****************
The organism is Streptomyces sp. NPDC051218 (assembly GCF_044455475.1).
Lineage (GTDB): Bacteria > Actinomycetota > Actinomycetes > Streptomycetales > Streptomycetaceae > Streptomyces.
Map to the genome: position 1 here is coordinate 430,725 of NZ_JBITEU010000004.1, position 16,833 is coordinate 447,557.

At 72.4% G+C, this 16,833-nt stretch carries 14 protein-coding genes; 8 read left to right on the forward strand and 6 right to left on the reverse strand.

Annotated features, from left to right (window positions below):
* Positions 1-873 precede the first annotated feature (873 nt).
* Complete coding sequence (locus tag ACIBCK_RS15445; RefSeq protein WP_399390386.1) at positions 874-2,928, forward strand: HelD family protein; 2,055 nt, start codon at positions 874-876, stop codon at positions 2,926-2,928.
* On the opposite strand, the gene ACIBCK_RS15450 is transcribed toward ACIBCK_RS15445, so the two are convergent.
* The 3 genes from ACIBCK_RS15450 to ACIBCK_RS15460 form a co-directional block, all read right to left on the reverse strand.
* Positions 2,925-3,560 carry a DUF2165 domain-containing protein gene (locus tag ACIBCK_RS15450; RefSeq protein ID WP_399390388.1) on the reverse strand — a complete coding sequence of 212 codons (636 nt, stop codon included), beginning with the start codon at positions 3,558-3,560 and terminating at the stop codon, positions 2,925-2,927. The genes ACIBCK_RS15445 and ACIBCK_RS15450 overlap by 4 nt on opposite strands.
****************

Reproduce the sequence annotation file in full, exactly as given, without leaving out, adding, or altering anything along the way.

The organism is Streptomyces sp. NPDC051218 (assembly GCF_044455475.1).
Lineage (GTDB): Bacteria > Actinomycetota > Actinomycetes > Streptomycetales > Streptomycetaceae > Streptomyces.
Map to the genome: position 1 here is coordinate 430,725 of NZ_JBITEU010000004.1, position 16,833 is coordinate 447,557.

At 72.4% G+C, this 16,833-nt stretch carries 14 protein-coding genes; 8 read left to right on the forward strand and 6 right to left on the reverse strand.

Annotated features, from left to right (window positions below):
* Positions 1-873 precede the first annotated feature (873 nt).
* Complete coding sequence (locus tag ACIBCK_RS15445; RefSeq protein WP_399390386.1) at positions 874-2,928, forward strand: HelD family protein; 2,055 nt, start codon at positions 874-876, stop codon at positions 2,926-2,928.
* On the opposite strand, the gene ACIBCK_RS15450 is transcribed toward ACIBCK_RS15445, so the two are convergent.
* The 3 genes from ACIBCK_RS15450 to ACIBCK_RS15460 form a co-directional block, all read right to left on the reverse strand.
* Positions 2,925-3,560 carry a DUF2165 domain-containing protein gene (locus tag ACIBCK_RS15450; RefSeq protein ID WP_399390388.1) on the reverse strand — a complete coding sequence of 212 codons (636 nt, stop codon included), beginning with the start codon at positions 3,558-3,560 and terminating at the stop codon, positions 2,925-2,927. The genes ACIBCK_RS15445 and ACIBCK_RS15450 overlap by 4 nt on opposite strands.